When I write my own stories, I always start by waaaaay overcooking things. My manuscripts are too long and my words are redundant with my pictures, big-time. The writer-half of me panics that the illustrator-half is going to leave something out, so my copy ends up sounding way too descriptive, like this:

The fuzzy blue frog put on her yellow striped size 3 pajamas before hopping on her new two-wheeled bicycle, which had been colored 30% MAGENTA in Adobe Photoshop CS5.

And then when it’s time to illustrate, I realize that I could have just written:

The frog rode away.

and let the illustration do the rest of the work. I feel like I’m slooowly getting better at this, but I still haven’t totally figured it out.

I also think that when I’m illustrating my own story, I finish by drawing a picture that more or less lines up with what I was thinking when I wrote the story. THE END.

BUT!

When I illustrate someone else’s story, it becomes really fun to work with what they’ve written, and try to come up with images that “complete” the scenes/emotions/ideas they’re setting up. They author will have described characters, events, ideas and emotions, which I should support and illustrate. But the author will also _not_ describe certain events, actions, characters, etc. (on purpose!), letting me complete the scene.

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For instance, here’s a line Tara Lazar (you!) had written for LITTLE RED GLIDING HOOD:

She swizzled down the river and saw a flurry of friends gathering beneath a banner.

This is all the copy needs to say—the author hasn’t spelled out exactly who has gathered beneath the banner. I get to do that! Then it’s fun to try to come up with something neat/funny that supports the text, but also has little surprises if you spend some time on it. (Who’s hanging out under the banner? Maybe Miss Muffet, bored [setting us up for the spider on page x/] Or Humpty Dumpty, walking with confidence (or nervously holding the handrail?)… Or bo-peep, distracted by something while her sheep are eyeing the exit. (etc., etc.)

I get to play around in this world the author has created, and maybe set up a few characters/events that will payoff later in the story, and (ideally) throw in little details to surprise the reader on subsequent readings.

I also think there’s this really cool thing that happens when an author and illustrator work together:

  1. The author comes up with a story, characters, and a world that I couldn’t have come up with on my own. She puts images in my head.
  2. I, in turn, draw these images and interpret her world/characters/architecture/bowls of porridge/etc., which are likely to be entirely different than what she might have envisioned. (At least, the details might be different—I should be hitting all the right notes to support the voice/tone of her manuscript.)
  3. And then: MAGIC! The difference between what the author had in mind vs. my interpretation ends up being this thing that’s, ideally, better than what either of us could have cooked up on our own… (I say “magic”, but that’s also a result of smart editing/art direction.)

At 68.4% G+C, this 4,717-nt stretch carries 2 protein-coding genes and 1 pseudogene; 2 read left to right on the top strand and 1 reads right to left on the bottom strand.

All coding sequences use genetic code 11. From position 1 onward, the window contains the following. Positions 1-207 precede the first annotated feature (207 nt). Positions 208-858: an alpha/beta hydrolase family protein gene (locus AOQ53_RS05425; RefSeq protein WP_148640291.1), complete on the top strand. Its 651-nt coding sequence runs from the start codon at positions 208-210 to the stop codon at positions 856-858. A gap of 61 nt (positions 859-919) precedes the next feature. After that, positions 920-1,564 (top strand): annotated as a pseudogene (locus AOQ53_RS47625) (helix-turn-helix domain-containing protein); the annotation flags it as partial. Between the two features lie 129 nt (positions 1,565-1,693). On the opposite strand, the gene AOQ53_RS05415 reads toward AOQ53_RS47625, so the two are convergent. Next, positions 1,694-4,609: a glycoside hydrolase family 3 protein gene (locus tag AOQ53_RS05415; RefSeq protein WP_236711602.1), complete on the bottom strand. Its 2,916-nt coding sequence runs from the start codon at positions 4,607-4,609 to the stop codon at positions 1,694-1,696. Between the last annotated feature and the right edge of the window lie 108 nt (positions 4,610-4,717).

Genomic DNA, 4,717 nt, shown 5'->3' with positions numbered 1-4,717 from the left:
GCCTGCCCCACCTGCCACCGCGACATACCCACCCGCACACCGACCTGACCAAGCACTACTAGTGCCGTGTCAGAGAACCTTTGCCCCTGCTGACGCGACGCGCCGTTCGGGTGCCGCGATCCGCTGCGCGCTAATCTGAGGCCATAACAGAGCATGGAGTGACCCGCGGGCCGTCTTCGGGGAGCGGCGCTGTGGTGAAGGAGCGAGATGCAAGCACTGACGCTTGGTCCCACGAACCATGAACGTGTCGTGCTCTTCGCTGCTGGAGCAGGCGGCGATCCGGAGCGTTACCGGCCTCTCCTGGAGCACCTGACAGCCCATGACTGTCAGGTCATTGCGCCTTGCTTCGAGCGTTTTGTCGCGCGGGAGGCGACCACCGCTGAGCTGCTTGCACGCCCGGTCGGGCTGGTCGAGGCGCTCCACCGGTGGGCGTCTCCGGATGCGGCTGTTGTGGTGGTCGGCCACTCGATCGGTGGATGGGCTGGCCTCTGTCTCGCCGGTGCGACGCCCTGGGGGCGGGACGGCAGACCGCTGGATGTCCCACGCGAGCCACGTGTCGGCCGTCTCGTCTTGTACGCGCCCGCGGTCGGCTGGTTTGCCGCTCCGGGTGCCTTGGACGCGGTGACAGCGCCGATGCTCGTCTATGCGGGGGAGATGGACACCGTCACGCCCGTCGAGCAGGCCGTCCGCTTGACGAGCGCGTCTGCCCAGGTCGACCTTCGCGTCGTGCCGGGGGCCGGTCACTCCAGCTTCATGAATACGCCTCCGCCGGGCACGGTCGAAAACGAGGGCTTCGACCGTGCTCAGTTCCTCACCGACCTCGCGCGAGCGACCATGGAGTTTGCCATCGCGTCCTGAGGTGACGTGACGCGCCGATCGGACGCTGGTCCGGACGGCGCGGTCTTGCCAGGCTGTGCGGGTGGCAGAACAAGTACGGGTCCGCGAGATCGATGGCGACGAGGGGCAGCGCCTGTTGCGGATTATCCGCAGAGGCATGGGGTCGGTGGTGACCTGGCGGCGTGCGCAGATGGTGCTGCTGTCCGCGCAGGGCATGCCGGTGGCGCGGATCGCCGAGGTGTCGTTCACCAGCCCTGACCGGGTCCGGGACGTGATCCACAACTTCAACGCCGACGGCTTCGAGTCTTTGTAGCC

This project was super, sooooper fun. I’m really happy with how it turned out, and it makes me want to work on more kooky fairytales. (Or more Tara Lazar stories!)

Thanks, Tara!

Thanks so much, Troy! You’ve done an incredible job, far better than anything I could have ever imagined! I’m one ecstatic author.

And now, the giveaway…

LITTLE RED GLIDING HOOD will be released on October 27 and you can pre-order now, but…you can get a full sneak peek by winning an F&G of the book (folded and gathered galley version)!

Just leave a comment below (one per person) and you will be entered into a random drawing. You have until Feb 28th to comment; I’ll pick a winner on March 1st!

GOOD LUCK!

And stay warm out there! Especially you Boston folk!

david-michael-slater-mayby David Michael Slater

Greetings!

My name is David Michael Slater. As an author of 20+ books (for children, teens, and adults) I am always interested in new ways of reaching readers. Self-publishing has never appealed to me. I have nothing whatsoever against it, but the sky-high pile of self-published titles one must compete with is simply too daunting, especially when so many people report not wanting to take the time to sift through that pile for the gems. The traditional route is as daunting as ever, but I do not bash it either. But it is a rough go, especially with a project that seems risky in any way.

Enter Inkshares.

inkshares

My newest picture book, Hanukkah Howie vs. Santa Claus, recently launched with this newfangled “crowd-directed” publisher. Inkshares makes final decisions about projects based on pre-sales. This is a fascinating new approach that, thus far, I find extremely reasonable.

hanukkahhowie

Why?

First, I can understand Inkshare’s desire to minimize their risk by taking on properties with proven market appeal (via pre-sales). What publisher wouldn’t? The result has been my working my tail off trying to secure these pre-sales, and I must admit it’s fairly exhausting.

What’s the payoff?

How about 50% of gross revenues and a non-exclusive contract?

Hard to argue that both sides don’t benefit from such an arrangement.